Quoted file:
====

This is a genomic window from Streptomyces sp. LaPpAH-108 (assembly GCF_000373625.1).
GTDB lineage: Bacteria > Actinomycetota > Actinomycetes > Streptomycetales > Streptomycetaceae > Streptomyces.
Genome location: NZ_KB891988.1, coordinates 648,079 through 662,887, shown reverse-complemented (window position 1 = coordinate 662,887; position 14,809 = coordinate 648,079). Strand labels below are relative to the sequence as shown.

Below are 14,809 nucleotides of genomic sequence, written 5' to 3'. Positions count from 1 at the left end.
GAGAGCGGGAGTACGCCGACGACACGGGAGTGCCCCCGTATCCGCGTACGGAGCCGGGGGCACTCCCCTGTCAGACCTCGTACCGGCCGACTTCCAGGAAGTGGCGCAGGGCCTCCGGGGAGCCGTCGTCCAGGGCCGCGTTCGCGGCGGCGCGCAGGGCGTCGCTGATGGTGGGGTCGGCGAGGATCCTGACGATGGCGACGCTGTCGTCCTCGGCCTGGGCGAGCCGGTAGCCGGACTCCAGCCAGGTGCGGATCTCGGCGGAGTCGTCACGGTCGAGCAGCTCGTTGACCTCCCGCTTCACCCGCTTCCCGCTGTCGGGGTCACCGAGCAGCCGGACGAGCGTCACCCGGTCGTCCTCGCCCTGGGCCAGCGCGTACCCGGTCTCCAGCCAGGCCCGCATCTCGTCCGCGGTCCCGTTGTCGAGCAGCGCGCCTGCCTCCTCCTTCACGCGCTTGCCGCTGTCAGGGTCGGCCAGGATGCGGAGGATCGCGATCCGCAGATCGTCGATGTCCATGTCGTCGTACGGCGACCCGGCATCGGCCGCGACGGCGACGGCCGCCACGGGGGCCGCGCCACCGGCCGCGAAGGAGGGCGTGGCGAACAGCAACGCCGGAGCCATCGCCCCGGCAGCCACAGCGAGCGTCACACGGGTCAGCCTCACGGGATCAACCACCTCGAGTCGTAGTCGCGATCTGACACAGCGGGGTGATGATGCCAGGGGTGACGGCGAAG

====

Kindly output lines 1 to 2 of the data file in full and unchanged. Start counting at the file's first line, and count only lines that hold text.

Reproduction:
This is a genomic window from Streptomyces sp. LaPpAH-108 (assembly GCF_000373625.1).
GTDB lineage: Bacteria > Actinomycetota > Actinomycetes > Streptomycetales > Streptomycetaceae > Streptomyces.